“Authenticity is the daily practice of letting go of who we think we’re supposed to be and embracing who we are.” ~Brené Brown
Growing up I experienced a rollercoaster of emotions. One minute I would be on top of the world and the next I felt overwhelmed by anxiety. I didn’t know how to share my difficult emotions in a healthy way with my friends and family, so I started suppressing them instead.
I realized early on that it felt safe to hide my feelings, because no one could judge me if I kept them to myself. I believed that emotions were a sign of weakness, and there was a reward for keeping it together—I never rocked the boat, and everything around me remained peaceful.
But I learned that you can’t trade authenticity for safety and expect to stay true to who you are at the core.
Although it seemed like I was protecting myself, suppressing everything erected walls around my heart and reinforced the belief that it was not safe to share my genuine feelings with anyone else.
As a result, I started having issues with food, and it soon turned into an eating disorder and resulted in anxiety and depression.
Rather than being truly authentic with others, I became strategic; everything I said or did was a thought-out plan to gain acceptance. Being truly authentic with others was just too risky.
I’ve since learned that we cannot truly experience the benefits of a relationship if we are not authentic. To fully feel the love and connection we all yearn for, we have to show people who we really are.
As I let go of what others thought I should be, feel, and say, I started becoming more authentic with those I trusted most. And as I shared feelings that felt risky to expose, the people who truly cared about me received them with love rather than judgment, and those relationships got stronger.
Other times, I shared my true feelings and learned I couldn’t trust certain people with them. I had to let go of some relationships because they were holding me back from being my true self. Although not easy, this was necessary in order for me to evolve and grow.
Authenticity connects us. It is a great gift we give to another person when we let them see behind any masks or the walls of emotional armor.
Even more so, authenticity is a priceless gift we give to ourselves.
How do we become authentic in our relationships?
Begin practicing authenticity with someone who will not judge you, advise you, or try to interrupt your process.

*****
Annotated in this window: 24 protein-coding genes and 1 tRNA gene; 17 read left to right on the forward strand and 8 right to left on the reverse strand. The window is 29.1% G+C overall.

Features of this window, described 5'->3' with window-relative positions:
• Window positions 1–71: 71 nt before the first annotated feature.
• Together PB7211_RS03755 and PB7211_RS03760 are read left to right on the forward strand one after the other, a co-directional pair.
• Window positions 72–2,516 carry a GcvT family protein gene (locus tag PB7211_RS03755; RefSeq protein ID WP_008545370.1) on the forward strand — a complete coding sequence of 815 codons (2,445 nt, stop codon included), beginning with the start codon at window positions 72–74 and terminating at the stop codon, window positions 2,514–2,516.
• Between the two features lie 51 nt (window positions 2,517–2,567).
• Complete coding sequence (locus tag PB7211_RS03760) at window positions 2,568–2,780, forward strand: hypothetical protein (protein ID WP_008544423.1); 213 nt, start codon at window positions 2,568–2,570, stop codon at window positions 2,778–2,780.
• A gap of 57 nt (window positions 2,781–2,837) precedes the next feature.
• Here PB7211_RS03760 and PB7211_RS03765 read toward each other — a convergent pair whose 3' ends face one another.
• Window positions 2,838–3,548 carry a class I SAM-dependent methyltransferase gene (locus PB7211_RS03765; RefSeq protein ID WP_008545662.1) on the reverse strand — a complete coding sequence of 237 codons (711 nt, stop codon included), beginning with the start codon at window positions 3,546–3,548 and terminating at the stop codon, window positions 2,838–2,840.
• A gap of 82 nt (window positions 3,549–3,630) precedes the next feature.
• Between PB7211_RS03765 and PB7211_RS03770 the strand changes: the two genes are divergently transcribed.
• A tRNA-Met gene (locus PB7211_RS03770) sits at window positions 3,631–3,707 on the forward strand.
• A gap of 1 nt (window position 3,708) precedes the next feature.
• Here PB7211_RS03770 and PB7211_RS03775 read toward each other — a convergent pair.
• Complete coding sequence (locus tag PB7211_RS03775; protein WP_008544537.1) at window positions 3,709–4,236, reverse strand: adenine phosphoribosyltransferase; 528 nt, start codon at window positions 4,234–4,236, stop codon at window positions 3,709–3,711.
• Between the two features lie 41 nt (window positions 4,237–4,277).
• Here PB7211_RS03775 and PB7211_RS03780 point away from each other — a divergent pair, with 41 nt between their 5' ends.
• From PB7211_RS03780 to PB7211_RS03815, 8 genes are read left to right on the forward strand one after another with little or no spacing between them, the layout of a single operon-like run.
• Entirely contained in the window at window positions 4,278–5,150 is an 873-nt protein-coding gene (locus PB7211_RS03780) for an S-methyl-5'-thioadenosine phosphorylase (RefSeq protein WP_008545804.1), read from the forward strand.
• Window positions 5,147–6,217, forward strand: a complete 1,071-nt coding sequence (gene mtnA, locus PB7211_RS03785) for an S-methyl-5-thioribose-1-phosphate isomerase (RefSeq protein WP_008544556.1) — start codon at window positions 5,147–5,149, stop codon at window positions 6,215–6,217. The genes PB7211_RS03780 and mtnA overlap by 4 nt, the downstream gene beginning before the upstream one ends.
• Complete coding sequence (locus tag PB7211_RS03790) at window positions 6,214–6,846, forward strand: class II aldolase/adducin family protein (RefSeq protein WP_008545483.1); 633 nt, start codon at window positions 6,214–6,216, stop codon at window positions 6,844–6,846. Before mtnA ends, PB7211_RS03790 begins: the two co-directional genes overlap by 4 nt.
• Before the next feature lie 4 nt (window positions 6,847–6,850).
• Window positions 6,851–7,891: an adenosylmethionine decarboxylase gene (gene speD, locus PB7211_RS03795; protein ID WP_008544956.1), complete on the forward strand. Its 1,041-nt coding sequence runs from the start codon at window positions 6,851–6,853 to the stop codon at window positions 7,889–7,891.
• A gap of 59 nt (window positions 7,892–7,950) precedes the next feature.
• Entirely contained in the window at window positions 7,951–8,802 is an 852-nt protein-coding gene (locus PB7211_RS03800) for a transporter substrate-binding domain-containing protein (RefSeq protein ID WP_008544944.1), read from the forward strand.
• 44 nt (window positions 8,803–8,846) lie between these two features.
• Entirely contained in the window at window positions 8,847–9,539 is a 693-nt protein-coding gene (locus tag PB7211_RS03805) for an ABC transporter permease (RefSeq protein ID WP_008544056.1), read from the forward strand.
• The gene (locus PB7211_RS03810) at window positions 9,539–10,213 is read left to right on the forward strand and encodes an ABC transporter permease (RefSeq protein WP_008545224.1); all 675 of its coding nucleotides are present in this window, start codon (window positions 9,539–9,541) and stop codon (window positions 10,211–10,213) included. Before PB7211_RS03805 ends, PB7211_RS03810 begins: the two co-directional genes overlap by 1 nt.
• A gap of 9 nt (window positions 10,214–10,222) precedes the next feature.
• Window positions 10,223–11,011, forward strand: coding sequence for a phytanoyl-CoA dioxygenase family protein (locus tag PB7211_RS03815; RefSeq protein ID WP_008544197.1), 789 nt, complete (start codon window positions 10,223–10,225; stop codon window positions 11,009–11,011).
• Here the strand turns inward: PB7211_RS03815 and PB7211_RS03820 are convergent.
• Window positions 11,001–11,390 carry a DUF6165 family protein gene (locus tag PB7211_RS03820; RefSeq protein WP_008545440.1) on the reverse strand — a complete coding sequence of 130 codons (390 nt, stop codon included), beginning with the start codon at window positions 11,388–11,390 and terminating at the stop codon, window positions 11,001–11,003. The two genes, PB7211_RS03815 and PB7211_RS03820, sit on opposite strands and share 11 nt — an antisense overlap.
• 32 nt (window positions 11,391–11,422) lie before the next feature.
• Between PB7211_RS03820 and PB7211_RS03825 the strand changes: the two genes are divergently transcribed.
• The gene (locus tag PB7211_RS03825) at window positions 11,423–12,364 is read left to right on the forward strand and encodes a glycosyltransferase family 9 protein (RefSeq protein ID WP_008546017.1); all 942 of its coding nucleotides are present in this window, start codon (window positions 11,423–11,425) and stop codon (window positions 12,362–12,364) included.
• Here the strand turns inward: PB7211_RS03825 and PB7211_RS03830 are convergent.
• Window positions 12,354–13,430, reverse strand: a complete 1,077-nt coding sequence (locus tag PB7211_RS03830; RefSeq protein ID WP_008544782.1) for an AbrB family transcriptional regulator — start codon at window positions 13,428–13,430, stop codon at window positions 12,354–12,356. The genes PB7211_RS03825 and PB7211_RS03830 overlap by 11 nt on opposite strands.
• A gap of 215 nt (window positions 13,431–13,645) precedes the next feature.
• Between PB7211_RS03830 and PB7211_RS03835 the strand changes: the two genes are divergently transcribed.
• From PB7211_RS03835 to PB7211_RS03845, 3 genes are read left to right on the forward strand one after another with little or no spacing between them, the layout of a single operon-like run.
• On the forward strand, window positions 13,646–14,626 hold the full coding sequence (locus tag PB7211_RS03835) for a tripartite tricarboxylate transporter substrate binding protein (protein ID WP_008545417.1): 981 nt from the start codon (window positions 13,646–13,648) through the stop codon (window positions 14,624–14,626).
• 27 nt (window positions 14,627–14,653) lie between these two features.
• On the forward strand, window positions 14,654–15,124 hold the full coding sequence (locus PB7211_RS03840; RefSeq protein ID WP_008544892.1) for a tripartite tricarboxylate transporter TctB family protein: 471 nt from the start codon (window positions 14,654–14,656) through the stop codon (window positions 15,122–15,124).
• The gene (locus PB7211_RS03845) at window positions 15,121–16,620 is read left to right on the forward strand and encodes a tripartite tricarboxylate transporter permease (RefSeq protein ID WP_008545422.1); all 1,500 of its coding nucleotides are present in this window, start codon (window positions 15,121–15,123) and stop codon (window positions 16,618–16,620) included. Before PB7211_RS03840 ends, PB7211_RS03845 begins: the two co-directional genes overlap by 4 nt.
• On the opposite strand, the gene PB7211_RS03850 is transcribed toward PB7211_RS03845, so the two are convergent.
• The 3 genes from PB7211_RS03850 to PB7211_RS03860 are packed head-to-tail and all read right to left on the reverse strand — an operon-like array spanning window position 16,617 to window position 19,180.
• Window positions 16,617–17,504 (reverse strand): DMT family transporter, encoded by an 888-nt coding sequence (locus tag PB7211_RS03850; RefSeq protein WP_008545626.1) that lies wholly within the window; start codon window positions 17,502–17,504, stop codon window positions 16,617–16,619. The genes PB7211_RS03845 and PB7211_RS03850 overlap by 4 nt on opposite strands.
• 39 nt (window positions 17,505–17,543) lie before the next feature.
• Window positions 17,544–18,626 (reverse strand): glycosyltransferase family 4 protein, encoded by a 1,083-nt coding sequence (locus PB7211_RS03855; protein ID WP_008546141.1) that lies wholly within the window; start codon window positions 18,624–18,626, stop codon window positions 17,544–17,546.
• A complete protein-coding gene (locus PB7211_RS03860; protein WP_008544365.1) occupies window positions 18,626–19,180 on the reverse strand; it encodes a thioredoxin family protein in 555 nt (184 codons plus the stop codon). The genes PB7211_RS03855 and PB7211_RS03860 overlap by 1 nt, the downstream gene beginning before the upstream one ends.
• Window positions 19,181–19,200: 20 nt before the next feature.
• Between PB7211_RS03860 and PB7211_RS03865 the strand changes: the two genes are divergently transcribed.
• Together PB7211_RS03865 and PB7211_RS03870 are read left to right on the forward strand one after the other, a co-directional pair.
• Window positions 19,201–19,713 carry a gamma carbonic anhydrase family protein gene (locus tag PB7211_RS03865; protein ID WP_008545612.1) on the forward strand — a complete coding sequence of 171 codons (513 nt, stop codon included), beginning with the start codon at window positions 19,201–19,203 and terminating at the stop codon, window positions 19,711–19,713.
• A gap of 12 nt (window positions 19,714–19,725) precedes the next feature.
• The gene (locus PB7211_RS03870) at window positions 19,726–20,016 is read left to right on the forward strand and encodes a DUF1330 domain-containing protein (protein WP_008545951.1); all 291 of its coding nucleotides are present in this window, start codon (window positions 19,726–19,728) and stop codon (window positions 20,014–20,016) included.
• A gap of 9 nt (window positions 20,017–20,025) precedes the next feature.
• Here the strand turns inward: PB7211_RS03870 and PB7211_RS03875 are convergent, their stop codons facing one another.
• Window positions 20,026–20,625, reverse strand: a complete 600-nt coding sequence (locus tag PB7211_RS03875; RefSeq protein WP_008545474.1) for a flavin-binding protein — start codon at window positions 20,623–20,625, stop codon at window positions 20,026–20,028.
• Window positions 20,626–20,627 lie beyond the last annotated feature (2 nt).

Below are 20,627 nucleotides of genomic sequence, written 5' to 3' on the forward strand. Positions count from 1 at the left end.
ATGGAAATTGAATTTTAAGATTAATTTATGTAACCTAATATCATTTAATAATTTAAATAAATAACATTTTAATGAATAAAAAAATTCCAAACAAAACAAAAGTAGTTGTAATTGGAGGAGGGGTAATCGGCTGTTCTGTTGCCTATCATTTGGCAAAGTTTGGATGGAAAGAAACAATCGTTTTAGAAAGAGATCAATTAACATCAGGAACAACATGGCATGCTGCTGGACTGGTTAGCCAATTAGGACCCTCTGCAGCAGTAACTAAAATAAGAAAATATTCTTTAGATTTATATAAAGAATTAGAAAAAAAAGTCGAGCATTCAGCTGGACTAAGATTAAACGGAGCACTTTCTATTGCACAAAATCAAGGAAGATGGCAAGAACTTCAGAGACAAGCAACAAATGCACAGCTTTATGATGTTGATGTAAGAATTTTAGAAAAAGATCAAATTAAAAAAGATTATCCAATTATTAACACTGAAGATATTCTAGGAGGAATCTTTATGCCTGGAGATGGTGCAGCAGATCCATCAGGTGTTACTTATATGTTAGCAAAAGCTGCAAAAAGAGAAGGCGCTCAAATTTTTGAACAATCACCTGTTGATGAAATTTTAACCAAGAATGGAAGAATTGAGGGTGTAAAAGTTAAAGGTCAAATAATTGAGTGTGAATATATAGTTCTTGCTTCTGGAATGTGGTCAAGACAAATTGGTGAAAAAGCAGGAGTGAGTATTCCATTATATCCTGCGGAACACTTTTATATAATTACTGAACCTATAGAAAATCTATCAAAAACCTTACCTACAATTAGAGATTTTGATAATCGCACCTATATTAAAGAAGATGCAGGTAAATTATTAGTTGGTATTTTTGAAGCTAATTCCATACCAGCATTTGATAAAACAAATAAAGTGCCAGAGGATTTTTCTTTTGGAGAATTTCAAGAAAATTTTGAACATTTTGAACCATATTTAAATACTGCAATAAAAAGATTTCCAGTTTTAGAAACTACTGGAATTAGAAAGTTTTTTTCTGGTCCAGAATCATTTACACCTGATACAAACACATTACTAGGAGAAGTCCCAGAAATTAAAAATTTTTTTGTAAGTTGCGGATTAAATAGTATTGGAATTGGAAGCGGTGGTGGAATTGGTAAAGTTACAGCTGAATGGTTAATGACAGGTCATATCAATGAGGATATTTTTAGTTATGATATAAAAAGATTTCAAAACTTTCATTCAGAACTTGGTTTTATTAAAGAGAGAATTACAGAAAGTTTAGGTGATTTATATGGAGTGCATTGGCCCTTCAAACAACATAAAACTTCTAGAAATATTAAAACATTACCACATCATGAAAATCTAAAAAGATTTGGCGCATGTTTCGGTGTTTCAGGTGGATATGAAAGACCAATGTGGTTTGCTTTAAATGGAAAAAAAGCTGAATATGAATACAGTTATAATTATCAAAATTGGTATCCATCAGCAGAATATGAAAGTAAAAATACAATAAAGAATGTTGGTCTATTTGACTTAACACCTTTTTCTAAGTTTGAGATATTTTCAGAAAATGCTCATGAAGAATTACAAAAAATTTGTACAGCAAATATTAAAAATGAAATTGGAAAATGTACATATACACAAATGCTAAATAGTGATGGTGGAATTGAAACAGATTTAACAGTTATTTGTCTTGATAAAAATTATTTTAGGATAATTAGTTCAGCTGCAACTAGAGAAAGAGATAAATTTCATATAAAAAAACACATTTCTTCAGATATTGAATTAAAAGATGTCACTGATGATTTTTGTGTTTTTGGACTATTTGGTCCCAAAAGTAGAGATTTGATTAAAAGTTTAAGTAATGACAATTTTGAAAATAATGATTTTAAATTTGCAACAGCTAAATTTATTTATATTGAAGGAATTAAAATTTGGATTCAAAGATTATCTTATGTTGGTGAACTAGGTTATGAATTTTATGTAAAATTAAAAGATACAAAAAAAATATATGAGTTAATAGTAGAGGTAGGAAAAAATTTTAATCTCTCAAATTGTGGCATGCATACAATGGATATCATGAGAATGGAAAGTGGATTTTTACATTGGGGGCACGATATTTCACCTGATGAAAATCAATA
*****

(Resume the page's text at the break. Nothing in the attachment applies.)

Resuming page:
This person can be a dear friend, family member, mentor, coach, or counselor, who will receive the gift of your authenticity with compassion.
For me, it started with owning my own story and starting to share it with others. One of the first things I did was write a letter to one of my dearest friends telling her about my struggles, and she embraced all of it with love.
Rituals teach us to be disciplined and deliberate. Develop rituals that you will use daily to practice authenticity and let go of shame and guilt.
The first two hours of each day are for me. I exercise, journal, and on a good day, get some meditation in too.
It allows me to set my intentions for the day, and to say thank you. It allows me to be exactly who I am with myself so that I can be the most authentic person with others. I love my time in the morning and ever since I started consistently doing this, my life has changed.
Trust your intuition.
That feeling in your gut that tells you what is right and wrong. Not always easy to do when you’re fighting against the naysayers and those who can’t handle the most authentic you. Trust and follow it anyway.
This has been a practice for me. I have not always been good at listening to my intuition for fear of standing up, rocking the boat, and being judged. I have learned that my gut is never wrong, and I now listen and trust.
If you are holding onto something that isn’t allowing you to move forward, forgive yourself and let it go. Not forgiving yourself will keep you swimming in a swamp filled with your gremlins, and unable to experience healthy and happy relationships.
I have made many mistakes in life. I followed the wrong crowd, I didn’t always do the right thing, and I held on to that guilt and shame for many years. It didn’t serve me.
It wasn’t until I was able to forgive myself that I was finally free to move past the mistakes I had made. I was finally able to move forward and become my true authentic self and tell my story.
Respect and value who you are.
When you do, you set the standard for how others treat you. You have permission to be you—unapologetically and authentically you. To have strengths and weaknesses and know that those are what make you unique and amazing.
The truth is that others will treat you with the same respect you show yourself. I didn’t believe I was worthy of having healthy relationships with people who valued who I was, because I didn’t know how to value and love myself. I often sabotaged friendships and relationships with good people.
When I started my healing journey and practiced self-love, meditation, and positive affirmations, I then started to believe that I was worthy of healthy relationships.
Know that you are valued and needed by others.
People need you, and the right people will value who you are and what you stand for when you are authentically you. The world needs to hear your story.
My healing process started when I shared my story and spoke my truth.
I learned that it was okay to be vulnerable and authentic. There are people who related to what I had gone through and were inspired and grateful that I could share. It allowed them to be okay with sharing their story and start their own healing journey.
Just like most skills in life, with practice your ability to recognize and tolerate emotions and be authentically you will improve. Increased self-awareness is the key to having successful, long-lasting, authentic relationships.